The Royal Commission on
Aboriginal Peoples (RCAP) issued its final report in November 1996. The five-volume,
4,000-page report covered a vast range of issues; its 440 recommendations called for
sweeping changes to the relationship between Aboriginal and non-Aboriginal people and
governments in Canada. In response, Aboriginal communities and organizations pressed for
action on the recommendations.
SOME MAJOR FINDINGS OF THE REPORT
The report centred on a vision of a new
relationship, founded on the recognition of Aboriginal peoples as self-governing nations
with a unique place in Canada. It set out a 20-year agenda for change, recommending new
legislation and institutions, additional resources, a redistribution of land and the
rebuilding of Aboriginal nations, governments and communities. Recognizing that autonomy
is not realistic without significant community development, RCAP called for early action
in four areas; healing, economic development, human resources development, and the
building of Aboriginal institutions. The Commissions implementation strategy
proposed that governments increase spending to reach $1.5 billion by Year 5 of the
strategy, and $2 billion in the subsequent 15 years. The report argued that the additional
investment over 20 years would save money in the long term.
Major recommendations included the
recognition of an Aboriginal
order of government, subject to the Charter of Rights and Freedoms, with authority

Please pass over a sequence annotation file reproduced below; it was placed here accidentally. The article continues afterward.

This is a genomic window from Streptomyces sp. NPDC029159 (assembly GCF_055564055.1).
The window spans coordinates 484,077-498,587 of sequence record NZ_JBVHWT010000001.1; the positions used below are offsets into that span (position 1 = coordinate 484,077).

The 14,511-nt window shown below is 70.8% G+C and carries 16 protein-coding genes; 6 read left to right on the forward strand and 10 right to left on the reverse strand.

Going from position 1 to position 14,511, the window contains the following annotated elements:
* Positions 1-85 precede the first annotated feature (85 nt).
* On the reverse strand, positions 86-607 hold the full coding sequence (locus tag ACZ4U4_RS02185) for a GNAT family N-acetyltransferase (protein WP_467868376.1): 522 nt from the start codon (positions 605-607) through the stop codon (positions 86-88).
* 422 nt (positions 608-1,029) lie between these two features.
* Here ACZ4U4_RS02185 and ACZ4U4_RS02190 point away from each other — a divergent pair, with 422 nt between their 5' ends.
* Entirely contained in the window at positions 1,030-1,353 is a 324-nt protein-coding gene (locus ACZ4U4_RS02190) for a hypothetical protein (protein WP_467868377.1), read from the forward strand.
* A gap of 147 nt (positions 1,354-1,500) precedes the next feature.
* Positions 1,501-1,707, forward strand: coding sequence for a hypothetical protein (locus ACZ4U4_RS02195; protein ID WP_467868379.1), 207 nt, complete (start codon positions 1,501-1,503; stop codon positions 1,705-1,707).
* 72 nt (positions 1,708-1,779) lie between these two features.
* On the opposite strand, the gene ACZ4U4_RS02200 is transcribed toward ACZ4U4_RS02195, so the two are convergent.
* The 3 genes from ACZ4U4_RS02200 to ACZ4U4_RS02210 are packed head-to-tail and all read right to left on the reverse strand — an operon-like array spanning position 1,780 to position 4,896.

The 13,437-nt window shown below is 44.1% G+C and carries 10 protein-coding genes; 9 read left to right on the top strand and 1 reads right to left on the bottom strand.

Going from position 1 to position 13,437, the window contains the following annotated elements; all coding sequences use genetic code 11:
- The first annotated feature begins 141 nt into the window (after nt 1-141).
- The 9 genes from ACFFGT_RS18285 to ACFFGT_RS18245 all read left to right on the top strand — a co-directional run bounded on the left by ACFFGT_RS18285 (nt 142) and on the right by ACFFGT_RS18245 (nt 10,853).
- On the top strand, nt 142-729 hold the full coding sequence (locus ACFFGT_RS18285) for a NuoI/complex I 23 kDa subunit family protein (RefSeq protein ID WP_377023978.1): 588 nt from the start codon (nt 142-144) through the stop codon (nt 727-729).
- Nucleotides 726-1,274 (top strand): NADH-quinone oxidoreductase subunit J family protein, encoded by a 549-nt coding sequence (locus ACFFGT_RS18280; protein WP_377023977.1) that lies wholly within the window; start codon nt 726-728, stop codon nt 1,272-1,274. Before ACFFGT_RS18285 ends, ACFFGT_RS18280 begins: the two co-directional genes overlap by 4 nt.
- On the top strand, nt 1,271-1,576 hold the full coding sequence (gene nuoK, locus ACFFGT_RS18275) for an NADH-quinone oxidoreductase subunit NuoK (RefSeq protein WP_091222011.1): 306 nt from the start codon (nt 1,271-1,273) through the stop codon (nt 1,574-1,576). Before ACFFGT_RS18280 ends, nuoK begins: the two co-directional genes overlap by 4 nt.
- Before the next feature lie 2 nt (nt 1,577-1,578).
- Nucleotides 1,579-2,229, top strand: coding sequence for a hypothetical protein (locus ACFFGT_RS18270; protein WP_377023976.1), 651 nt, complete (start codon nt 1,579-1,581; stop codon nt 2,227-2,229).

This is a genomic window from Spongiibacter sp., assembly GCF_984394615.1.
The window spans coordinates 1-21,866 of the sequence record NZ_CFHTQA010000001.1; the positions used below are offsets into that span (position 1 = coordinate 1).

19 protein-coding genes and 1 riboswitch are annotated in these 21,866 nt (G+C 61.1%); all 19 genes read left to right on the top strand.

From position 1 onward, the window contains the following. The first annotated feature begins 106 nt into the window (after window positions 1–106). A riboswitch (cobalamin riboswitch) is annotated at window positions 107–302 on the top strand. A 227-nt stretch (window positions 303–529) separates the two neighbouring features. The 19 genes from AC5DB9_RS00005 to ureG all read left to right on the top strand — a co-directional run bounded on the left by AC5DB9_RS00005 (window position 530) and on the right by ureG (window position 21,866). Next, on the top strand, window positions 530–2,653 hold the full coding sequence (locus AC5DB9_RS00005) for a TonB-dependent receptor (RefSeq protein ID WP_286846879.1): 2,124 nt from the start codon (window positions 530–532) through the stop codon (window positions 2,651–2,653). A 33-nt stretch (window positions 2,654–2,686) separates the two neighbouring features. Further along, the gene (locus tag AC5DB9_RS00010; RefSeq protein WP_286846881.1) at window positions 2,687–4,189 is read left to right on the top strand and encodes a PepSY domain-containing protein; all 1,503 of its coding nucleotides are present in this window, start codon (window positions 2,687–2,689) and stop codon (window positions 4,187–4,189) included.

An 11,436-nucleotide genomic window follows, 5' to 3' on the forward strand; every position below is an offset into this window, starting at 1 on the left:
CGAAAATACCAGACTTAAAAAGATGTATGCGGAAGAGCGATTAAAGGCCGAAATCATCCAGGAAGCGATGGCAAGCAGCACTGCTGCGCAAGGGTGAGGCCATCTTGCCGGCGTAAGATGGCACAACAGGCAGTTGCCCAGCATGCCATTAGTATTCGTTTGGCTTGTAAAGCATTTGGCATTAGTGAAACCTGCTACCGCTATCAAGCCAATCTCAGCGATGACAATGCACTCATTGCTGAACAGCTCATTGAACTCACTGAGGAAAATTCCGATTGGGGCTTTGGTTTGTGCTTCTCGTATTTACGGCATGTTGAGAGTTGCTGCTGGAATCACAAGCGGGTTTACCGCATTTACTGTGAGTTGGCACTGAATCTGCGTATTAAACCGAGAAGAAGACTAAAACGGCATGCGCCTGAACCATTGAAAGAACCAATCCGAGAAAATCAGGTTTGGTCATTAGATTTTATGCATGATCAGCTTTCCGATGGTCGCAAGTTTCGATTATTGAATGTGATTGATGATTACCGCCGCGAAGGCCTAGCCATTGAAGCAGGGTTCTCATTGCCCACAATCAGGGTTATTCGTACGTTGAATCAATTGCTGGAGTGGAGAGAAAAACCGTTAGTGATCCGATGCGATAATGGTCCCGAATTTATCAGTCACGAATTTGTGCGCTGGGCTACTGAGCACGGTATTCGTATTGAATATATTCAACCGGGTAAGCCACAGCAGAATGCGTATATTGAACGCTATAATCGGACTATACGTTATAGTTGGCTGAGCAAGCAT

over matters related to the good government and welfare of Aboriginal peoples and their
initiatives to address
social, education, health and housing needs, including the training of 10,000 health
professionals over a ten-year period, the establishment of an Aboriginal peoples
university, and recognition of Aboriginal nations authority over child welfare.
The report highlighted several realities
of importance to legislators and policy-makers. For example, today a significant
percentage of Aboriginal people in Canada live in urban areas. Questions of urban
self-government and disputes over government responsibility for the provision of services
are therefore becoming increasingly prominent. A second demographic fact is that the
Aboriginal population is currently growing at about twice the rate of the Canadian
population; over half the Aboriginal population is under the age of 25. This has
accentuated the need to address education, job creation, justice, health and recreation